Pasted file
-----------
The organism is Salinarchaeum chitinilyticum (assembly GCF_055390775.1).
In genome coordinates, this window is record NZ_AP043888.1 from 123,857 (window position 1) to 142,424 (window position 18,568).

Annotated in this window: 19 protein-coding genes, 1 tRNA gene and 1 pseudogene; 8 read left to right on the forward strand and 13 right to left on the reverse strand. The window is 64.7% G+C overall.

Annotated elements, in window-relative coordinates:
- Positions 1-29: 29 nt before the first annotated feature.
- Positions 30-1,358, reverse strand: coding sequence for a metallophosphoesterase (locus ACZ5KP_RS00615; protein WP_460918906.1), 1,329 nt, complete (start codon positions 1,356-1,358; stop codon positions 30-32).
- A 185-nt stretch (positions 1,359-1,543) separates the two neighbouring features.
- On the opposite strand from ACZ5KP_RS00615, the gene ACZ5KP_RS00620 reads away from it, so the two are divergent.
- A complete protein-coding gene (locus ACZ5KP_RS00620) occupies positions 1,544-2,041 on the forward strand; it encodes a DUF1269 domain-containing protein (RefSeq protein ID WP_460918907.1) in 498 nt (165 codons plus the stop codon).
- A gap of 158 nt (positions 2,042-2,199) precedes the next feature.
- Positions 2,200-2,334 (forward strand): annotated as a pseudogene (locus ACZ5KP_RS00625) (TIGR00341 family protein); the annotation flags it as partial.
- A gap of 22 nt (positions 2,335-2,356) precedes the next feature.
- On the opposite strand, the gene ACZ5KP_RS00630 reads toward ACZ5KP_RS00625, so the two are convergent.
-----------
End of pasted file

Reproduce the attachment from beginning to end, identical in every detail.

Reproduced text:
The organism is Salinarchaeum chitinilyticum (assembly GCF_055390775.1).
In genome coordinates, this window is record NZ_AP043888.1 from 123,857 (window position 1) to 142,424 (window position 18,568).

Annotated in this window: 19 protein-coding genes, 1 tRNA gene and 1 pseudogene; 8 read left to right on the forward strand and 13 right to left on the reverse strand. The window is 64.7% G+C overall.

Annotated elements, in window-relative coordinates:
- Positions 1-29: 29 nt before the first annotated feature.
- Positions 30-1,358, reverse strand: coding sequence for a metallophosphoesterase (locus ACZ5KP_RS00615; protein WP_460918906.1), 1,329 nt, complete (start codon positions 1,356-1,358; stop codon positions 30-32).
- A 185-nt stretch (positions 1,359-1,543) separates the two neighbouring features.
- On the opposite strand from ACZ5KP_RS00615, the gene ACZ5KP_RS00620 reads away from it, so the two are divergent.
- A complete protein-coding gene (locus ACZ5KP_RS00620) occupies positions 1,544-2,041 on the forward strand; it encodes a DUF1269 domain-containing protein (RefSeq protein ID WP_460918907.1) in 498 nt (165 codons plus the stop codon).
- A gap of 158 nt (positions 2,042-2,199) precedes the next feature.
- Positions 2,200-2,334 (forward strand): annotated as a pseudogene (locus ACZ5KP_RS00625) (TIGR00341 family protein); the annotation flags it as partial.
- A gap of 22 nt (positions 2,335-2,356) precedes the next feature.
- On the opposite strand, the gene ACZ5KP_RS00630 reads toward ACZ5KP_RS00625, so the two are convergent.